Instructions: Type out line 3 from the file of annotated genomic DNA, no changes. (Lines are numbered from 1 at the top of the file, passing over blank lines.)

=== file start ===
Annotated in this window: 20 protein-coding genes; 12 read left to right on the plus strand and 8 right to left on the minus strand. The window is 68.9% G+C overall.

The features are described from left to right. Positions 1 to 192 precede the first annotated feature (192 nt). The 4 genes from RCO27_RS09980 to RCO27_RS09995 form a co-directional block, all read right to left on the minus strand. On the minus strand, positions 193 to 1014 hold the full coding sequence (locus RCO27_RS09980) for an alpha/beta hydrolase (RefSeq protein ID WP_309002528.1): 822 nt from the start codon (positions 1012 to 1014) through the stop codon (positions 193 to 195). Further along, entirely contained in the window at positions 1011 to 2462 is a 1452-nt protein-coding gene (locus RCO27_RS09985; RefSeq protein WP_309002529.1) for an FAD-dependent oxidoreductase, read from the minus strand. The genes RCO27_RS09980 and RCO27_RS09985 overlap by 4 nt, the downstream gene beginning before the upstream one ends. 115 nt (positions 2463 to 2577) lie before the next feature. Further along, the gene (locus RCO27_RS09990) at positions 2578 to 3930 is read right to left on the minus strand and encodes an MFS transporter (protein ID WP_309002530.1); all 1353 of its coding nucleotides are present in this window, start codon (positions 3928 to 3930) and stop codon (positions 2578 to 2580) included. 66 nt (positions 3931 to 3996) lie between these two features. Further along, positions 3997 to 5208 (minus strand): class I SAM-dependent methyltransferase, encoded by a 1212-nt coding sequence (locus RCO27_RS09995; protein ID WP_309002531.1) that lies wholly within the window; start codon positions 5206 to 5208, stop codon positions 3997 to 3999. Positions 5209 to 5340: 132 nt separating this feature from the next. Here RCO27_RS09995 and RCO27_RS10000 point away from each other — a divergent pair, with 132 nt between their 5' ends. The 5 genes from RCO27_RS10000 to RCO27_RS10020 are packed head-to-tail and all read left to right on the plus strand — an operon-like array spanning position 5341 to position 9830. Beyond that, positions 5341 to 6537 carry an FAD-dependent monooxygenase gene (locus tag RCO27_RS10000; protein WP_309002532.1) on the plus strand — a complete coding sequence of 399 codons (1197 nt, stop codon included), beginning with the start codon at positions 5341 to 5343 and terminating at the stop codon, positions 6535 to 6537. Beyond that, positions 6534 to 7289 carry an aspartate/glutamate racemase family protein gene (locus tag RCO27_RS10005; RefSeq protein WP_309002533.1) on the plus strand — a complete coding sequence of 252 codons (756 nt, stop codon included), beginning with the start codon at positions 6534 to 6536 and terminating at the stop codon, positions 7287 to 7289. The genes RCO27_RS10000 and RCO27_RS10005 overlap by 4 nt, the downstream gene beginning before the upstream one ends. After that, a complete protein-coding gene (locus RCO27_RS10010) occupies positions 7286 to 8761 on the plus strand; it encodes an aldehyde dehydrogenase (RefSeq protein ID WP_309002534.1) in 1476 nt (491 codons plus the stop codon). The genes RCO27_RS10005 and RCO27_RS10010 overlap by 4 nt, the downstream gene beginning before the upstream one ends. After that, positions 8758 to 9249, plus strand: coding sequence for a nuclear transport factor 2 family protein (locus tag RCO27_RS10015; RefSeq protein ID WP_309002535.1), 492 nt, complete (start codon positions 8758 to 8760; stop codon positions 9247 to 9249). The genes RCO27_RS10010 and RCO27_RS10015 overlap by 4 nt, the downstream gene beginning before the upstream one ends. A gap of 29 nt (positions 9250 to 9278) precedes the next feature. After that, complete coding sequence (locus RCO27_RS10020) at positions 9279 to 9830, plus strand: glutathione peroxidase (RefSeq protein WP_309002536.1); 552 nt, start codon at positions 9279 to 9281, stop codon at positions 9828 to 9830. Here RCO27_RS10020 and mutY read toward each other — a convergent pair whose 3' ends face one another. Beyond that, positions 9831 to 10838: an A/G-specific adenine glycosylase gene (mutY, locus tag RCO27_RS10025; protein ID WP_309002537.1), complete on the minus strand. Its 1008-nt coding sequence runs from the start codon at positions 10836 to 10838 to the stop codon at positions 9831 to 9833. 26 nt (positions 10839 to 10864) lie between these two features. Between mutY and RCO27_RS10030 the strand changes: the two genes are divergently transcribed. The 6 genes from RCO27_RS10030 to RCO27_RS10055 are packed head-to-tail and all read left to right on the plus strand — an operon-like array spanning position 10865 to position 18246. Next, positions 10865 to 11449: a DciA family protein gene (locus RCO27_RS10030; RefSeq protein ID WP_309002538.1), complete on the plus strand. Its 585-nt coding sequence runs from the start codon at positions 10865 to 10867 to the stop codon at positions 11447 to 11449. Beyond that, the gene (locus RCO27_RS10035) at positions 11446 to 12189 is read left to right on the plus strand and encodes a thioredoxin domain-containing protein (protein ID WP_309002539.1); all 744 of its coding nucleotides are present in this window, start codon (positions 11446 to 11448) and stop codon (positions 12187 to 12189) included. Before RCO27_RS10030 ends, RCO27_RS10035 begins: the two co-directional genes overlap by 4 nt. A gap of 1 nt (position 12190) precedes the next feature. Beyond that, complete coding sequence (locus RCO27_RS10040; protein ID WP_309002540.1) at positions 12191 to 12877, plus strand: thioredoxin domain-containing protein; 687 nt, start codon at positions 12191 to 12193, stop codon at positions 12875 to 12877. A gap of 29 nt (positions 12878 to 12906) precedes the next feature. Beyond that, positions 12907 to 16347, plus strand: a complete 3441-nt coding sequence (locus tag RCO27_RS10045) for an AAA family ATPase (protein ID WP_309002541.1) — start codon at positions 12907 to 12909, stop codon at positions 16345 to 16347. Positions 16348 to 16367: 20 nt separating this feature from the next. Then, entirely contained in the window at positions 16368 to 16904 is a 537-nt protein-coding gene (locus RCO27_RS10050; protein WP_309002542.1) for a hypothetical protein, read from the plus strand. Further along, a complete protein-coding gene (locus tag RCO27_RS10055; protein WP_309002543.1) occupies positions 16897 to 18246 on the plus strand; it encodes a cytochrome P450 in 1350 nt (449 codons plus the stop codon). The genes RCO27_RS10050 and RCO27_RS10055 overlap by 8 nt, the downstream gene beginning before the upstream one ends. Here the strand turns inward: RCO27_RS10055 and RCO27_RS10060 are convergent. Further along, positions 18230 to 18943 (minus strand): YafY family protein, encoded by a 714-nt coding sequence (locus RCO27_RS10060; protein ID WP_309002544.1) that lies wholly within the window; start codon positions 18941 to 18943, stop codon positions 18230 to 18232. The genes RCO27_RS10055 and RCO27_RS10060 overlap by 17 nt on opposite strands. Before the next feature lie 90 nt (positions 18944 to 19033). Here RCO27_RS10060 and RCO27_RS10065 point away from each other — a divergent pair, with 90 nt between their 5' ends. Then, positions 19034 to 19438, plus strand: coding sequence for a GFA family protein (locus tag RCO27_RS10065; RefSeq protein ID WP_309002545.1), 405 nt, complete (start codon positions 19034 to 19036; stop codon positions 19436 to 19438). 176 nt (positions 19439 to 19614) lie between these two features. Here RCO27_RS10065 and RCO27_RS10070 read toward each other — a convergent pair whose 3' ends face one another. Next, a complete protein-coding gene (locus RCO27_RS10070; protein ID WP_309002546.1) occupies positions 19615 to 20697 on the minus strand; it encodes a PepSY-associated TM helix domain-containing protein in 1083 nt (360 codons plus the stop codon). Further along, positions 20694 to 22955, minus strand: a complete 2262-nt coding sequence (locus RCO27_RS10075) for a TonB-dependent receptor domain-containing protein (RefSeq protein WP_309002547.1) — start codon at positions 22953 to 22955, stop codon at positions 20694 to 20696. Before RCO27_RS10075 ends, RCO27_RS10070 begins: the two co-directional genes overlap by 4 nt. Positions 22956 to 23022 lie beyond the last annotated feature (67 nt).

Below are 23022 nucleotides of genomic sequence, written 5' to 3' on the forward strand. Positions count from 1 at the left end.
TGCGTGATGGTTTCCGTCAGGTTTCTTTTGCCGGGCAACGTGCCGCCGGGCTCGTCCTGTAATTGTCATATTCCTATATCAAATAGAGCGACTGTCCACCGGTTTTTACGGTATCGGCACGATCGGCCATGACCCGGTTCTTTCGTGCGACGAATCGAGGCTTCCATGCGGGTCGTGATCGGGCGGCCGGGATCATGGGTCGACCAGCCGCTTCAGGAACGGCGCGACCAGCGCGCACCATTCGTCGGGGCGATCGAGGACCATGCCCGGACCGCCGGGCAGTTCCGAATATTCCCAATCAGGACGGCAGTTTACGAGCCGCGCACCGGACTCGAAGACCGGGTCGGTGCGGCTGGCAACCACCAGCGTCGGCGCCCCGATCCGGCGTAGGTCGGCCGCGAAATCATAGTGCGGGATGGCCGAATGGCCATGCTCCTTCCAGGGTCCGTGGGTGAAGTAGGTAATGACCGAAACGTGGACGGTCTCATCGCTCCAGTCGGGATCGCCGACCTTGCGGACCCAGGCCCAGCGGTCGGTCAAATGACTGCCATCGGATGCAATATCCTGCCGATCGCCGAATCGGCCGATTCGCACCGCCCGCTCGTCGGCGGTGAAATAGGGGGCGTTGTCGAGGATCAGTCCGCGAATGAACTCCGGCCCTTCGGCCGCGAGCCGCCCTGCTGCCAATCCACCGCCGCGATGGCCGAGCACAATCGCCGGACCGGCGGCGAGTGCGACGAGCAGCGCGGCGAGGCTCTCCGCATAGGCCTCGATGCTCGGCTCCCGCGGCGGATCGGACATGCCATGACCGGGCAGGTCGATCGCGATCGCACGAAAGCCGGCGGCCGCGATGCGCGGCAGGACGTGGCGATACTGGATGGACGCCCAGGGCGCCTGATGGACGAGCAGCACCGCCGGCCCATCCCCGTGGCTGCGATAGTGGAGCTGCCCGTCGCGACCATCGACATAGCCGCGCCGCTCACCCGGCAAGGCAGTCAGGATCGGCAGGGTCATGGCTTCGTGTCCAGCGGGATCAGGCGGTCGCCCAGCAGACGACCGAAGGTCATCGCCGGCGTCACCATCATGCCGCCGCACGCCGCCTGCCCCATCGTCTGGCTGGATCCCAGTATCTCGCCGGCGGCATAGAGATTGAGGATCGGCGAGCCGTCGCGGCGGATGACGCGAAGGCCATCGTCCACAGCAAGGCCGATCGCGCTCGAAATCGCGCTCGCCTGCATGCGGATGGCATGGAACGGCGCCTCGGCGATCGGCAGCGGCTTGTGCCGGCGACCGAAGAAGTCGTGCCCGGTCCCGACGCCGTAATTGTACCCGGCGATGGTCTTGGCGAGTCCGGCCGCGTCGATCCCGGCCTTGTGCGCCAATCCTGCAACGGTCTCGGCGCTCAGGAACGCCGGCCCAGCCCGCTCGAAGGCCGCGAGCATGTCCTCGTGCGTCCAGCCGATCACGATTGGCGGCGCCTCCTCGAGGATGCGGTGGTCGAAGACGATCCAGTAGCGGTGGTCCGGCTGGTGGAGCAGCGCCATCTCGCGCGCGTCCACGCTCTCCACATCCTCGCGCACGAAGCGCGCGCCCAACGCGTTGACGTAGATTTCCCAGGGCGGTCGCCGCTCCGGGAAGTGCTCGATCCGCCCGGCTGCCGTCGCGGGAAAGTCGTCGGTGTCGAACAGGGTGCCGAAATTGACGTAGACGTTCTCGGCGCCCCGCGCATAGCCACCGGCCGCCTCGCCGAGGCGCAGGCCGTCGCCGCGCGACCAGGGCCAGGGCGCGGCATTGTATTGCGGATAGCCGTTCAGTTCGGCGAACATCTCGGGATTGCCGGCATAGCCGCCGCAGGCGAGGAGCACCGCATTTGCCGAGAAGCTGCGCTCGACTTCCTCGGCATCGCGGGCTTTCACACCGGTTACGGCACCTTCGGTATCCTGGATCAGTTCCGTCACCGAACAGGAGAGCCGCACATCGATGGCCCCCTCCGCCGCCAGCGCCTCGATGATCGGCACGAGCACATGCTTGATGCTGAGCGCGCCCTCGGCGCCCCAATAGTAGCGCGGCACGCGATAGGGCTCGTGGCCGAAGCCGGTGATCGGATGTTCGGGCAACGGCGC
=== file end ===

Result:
Below are 23022 nucleotides of genomic sequence, written 5' to 3' on the forward strand. Positions count from 1 at the left end.